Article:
Tag Archives: for profit

How National For Profit Organizations Are Tearing Florida Lacrosse Apart

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They may have offered an olive branch and partial retraction in their letter to the editor to US Lacrosse Magazine and also parted ways with Kevin Dugan, but Sweetlax did not go remotely far enough in making atonement and helping to reverse the damage they wreaked on our previously growing lacrosse community. What happened here, however, is really just a microcosm of what is occurring across the state of Florida youth lacrosse with Sweetlax and others like them vying to carve out their little lacrosse for profit fiefdoms in a still this emerging lacrosse market; and in the process, destroying years of progress made in the sport of lacrosse built mostly on volunteers that love the sport.

Before I go on here, I want to be clear that by “for profit,” I am not lumping in every organization in the state of Florida that runs lacrosse program in a for profit organization. There are many local organizations within the state like Lacrosse Club Orlando that not only honor the game with top notch training programs via paid coaches, but have done their part as much as anyone in growing lacrosse at the youth level in the state of Florida; hence the designation “National” in the title of this post. While seemingly a new national for profit expands into Florida every day, there are three in particular engaged in an epic pissing match for lacrosse supremacy in the state of Florida: The Crabs, True Lacrosse, and the aforementioned Sweetlax.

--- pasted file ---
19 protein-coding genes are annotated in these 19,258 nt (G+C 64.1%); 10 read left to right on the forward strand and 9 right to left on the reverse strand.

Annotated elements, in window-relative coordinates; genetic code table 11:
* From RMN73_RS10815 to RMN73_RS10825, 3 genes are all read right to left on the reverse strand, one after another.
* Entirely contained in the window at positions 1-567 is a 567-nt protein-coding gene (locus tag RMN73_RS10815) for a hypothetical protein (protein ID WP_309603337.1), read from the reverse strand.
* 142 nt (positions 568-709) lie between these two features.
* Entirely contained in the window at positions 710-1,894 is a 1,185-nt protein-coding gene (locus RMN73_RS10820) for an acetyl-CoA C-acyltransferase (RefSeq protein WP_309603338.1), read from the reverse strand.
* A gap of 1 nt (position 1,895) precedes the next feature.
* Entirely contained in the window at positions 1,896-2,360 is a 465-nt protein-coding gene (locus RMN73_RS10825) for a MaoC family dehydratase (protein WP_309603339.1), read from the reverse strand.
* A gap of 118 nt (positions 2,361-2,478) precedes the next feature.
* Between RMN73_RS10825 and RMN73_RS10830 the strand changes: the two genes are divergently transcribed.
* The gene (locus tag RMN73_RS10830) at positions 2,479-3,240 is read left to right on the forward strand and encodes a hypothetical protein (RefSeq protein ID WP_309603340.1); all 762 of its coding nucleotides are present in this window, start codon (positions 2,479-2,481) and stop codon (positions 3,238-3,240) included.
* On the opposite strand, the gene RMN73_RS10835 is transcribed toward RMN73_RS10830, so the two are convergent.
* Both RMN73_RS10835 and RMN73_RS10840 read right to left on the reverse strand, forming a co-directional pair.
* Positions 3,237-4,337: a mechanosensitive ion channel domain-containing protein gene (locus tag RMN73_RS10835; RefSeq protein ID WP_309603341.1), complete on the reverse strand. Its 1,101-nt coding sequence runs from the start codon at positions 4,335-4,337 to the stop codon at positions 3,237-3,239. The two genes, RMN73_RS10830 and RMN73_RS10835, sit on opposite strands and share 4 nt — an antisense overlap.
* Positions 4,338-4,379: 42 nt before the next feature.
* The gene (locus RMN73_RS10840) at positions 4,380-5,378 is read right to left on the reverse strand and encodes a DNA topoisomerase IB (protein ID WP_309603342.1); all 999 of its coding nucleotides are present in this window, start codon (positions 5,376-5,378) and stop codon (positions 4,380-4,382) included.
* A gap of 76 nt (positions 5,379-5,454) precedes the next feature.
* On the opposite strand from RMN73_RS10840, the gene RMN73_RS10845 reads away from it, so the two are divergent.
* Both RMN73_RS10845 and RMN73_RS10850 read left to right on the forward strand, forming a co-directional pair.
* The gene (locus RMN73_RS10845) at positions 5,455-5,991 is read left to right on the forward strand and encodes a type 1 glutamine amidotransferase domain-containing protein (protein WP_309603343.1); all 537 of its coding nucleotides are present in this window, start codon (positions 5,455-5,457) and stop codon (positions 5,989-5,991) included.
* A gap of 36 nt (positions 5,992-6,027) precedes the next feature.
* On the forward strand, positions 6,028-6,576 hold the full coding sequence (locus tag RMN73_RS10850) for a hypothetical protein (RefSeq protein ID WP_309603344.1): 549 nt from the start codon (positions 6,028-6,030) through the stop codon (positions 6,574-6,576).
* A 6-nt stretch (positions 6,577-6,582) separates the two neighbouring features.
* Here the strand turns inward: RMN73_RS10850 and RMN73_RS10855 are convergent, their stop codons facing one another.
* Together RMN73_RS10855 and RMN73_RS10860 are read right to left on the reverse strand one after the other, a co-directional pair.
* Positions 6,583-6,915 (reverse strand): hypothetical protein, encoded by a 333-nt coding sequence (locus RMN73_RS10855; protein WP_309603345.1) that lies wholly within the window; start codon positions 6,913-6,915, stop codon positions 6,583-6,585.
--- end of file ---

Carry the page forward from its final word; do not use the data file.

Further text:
These organizations have pervaded Florida to recruit our home grown youth lacrosse players with promises of lacrosse glory at the national ranks and dangling the ultimate prize of a college lacrosse scholarships. In many cases they have infiltrated locally built grassroots level lacrosse clubs as “partners” promising to provide coaching pipelines and support the growth of lacrosse. In most cases, these promises have been empty, resulting in few new coaches, no growth support, but significantly increased fees for participation.